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To learn how to say G we must know what each articulator (lips, tongue, teeth, breath, and voice) does. If you have been working on K, G is very similar. The only difference is that G is a voiced sound.
Lips: Lips are slightly open.
Tongue: The back of the tongue is pressed against the top back part of the mouth (try it and feel where your tongue is)
Teeth: Teeth are slightly apart in a neutral position
Breath: G is a stop or plosive sound which means our breath bursts out of our mouth upon sound production
Voice: G is a voiced sound so your voice box is turned on. To know if your voice box is on, say G while touching your throat. If you feel a "buzz," you are doing it right!
Please say G in front of a mirror and look and feel what all your muscles are doing. Once you have a good handle on it, you can teach your child!
Speech therapists use a variety of cues during therapy including tactile (touch), verbal (words), and visual (visual models/mirrors) to elicit a correct sound production. Below are the most useful cues for G.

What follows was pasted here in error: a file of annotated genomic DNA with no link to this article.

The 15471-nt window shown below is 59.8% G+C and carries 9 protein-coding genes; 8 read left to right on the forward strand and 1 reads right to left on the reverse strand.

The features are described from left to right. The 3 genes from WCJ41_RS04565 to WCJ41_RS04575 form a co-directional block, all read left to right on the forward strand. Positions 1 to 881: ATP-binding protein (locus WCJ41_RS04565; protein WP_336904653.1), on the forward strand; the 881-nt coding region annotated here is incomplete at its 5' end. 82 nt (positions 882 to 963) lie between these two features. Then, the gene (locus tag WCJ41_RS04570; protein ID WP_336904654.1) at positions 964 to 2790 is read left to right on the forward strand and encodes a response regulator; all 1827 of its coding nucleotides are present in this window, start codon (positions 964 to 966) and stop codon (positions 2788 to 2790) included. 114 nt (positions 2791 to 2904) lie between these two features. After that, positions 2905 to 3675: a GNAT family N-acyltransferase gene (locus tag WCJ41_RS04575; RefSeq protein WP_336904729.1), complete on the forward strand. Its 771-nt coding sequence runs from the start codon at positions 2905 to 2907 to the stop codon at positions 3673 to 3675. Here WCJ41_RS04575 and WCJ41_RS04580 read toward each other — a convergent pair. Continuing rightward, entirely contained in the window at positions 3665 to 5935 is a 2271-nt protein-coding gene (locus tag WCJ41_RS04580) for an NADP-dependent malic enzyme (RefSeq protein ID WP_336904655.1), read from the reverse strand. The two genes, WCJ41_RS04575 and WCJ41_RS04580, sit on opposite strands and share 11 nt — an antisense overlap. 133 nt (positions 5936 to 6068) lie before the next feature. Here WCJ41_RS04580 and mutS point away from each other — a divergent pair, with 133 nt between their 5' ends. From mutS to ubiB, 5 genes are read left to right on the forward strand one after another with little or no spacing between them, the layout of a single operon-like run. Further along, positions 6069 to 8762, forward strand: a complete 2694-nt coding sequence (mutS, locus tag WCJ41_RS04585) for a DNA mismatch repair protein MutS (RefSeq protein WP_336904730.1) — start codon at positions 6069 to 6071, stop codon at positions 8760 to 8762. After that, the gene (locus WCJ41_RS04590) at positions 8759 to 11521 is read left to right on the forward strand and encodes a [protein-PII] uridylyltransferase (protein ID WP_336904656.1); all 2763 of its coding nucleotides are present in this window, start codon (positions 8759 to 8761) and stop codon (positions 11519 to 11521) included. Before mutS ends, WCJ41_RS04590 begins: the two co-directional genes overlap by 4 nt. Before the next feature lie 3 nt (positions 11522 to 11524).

1. Open mouth wide to show how the tongue is in the back of the mouth when saying G
2. Place your hand on your throat to remind your child to move their tongue to the back
1. Say "move tongue back"
2. Say “tongue back"
3. Say "tongue up and back"
1. Touch your child's throat lightly to encourage him or her to move their tongue back
2. Tell your child to touch their throat while saying G to "help" their tongue move to the right position
Now that your know how to say G and what cues are helpful, head over to Teach G & Syllable Practice!Speech Home Practice › G Home Page